Do you have issues with your no-longer-best girlfriend? Is your coworker driving you crazy? Megan Carpentier is here to give you the life advice that you don’t want to hear, told in the way you absolutely need to hear it.

There’s been some drama in my group of friends, and I’m not sure what I should do. I have a couple of close friends that I’ve known for ages, we all moved to [redacted] after graduation to take jobs in the same industry, which is a pretty small circle where we live, so most of the people around our age all socialize together after work. But most of them are a couple years older than the three of us and they’re pretty cliquey, so it can be hard to really feel like a part of the group or get invited to the non-networking social events, but for the last few months, they’ve been inviting me. I thought it was because they liked me and they’d like my friends, too, so I always invited them along and it seemed to go okay. But last time, my friend “Sue” was having a good-natured disagreement about some stupid television show with one of the dudes in the group, and he got all huffy that someone her age and in her lower-level job would dare disagree with him (like, wtf, right?), and this other girl there whose party it was was all like, who are you to dare to disagree with him, you’re just here because your friend is important. And then I guess I realized that even their non-networky parties are all about work and they don’t really like me and just had me around because of who I worked for and all that jazz. And my close friend was really hurt and doesn’t want me to hang out with them anymore, but I’m not sure I can do that without coming across like a total bitch. How do I deal with this?

Well, I think it’s pretty clear who your actual friends are, and they aren’t the cliquey ones who are cozying up to you for your job. Plus, honestly, the type of dickbags who would get all pretentious and shit over someone’s job or age because of a disagreement about Glee don’t actually sound like a ton of fun to hang out with even when they aren’t trying to win arguments by virtue of who cuts their paychecks. Hell, if they think you’re a total bitch, that could counterintuitively pay dividends, as being an asshole seems to be the social currency in that group.

That said, do they really have any power over your actual career path? If so, it might be worth sucking up a networking-only event every couple of months (as long as you give the stinkeye to the people who fucked with your friend), just to put on a nice face. In the mean time, you just tell them how busy you are and get busy finding a wider circle of friends where you guys live, just outside the business you work in.

Recently, two friends of mine broke up — although, if I’m honest about it, the guy was my friend (and part of my group of friends) and the girl was just our friend because she was his girlfriend. It wasn’t a terrible break-up, though the guy was really hurt because they’d been together for a while, but it seemed like a straight situation in which she’d go back to whatever her pre-existing group of friends was and he’d keep us in the break-up. But she totally keeps coming around to, like, parties and stuff and acting like we’re her friends still. How do we make her go away?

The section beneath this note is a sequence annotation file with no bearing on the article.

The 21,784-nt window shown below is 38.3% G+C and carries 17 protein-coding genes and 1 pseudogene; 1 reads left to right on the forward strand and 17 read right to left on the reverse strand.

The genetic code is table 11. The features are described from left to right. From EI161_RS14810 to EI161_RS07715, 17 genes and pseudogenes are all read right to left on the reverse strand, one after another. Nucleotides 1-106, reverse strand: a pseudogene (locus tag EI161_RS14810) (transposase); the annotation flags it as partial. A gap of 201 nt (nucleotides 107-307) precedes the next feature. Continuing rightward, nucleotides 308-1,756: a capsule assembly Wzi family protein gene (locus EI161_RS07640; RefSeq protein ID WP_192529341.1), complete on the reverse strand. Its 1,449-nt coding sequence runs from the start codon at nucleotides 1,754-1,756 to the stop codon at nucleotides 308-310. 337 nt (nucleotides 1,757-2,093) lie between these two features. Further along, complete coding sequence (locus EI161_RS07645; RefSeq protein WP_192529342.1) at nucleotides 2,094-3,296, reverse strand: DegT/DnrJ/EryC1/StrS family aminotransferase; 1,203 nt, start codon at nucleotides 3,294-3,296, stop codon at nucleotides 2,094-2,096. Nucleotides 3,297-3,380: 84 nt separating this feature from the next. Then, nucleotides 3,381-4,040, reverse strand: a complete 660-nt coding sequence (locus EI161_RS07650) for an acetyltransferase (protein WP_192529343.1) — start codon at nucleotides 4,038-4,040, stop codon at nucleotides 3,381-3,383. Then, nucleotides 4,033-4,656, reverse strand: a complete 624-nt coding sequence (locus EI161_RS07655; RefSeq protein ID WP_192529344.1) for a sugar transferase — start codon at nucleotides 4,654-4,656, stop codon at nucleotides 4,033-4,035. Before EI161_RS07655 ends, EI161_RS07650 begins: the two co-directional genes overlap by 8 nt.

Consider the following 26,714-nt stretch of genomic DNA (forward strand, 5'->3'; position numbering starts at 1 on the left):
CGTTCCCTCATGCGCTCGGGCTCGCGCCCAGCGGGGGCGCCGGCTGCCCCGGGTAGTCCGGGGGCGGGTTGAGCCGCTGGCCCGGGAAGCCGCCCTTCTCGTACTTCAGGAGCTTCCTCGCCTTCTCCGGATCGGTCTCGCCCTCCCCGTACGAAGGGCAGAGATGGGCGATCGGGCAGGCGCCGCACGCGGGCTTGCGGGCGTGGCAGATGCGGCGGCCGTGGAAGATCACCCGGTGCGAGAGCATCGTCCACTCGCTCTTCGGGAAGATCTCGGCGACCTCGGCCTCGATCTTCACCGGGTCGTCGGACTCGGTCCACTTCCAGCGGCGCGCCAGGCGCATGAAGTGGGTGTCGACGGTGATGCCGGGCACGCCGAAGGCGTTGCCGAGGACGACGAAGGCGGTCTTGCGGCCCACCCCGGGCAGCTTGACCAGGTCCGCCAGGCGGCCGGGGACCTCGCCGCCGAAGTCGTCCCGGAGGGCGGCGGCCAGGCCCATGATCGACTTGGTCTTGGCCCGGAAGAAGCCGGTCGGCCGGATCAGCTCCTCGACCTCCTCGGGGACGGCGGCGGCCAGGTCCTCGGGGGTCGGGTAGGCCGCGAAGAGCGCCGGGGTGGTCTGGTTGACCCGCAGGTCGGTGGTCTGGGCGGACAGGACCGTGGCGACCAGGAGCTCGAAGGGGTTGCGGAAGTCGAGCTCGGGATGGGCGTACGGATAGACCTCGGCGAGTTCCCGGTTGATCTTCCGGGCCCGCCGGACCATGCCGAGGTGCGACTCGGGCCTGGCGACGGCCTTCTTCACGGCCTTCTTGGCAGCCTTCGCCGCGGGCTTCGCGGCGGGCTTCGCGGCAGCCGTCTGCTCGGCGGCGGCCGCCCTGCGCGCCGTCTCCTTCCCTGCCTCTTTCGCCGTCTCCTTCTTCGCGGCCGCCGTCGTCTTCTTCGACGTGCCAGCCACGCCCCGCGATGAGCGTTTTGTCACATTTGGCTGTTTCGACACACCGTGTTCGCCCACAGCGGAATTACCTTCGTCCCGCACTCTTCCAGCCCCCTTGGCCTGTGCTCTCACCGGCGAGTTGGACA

Well, you could be a huge ass, which would probably work eventually. But if it wasn’t a bad break-up and they’re on good terms — or even if they’re not totally chill yet — why are you so keen to stop being friends with her? She might, goodness knows, have the silly idea that you were her friend when you acted like her friend because of who she is as an individual, and not just being friendly because you’re friends with her boyfriend. She might be one of those people who gets really deep into a relationship and doesn’t have a lot of friends anymore outside of the social circle she hung out with as part of a couple. She might be totally cool, or actually worth being friends with — or she might be intensely lonely and sad about the fact that the end of her romantic relationship means the additional loss of so many people she thought she was friends with.

So you could actually talk to her like she’s an individual person you might actually like and see if she’s worth being friends with on her own merits (something you apparently didn’t think of doing before), or you could tell her that her ex-boyfriend got you in the break-up (a shit move) or you could just ignore her and make passive-aggressive comments about her and generally be an ass until you hurt her feelings enough that she doesn’t come around anymore.

I mean, I know you’re pretty well planning on doing the latter, but hopefully you’ll now feel slightly guiltier about it.

If you have a problem with a friend, relative, coworker, or other person in your life, email Megan at advice@thegloss.com. If you have a problem with your boyfriend, you should probably just try talking to him.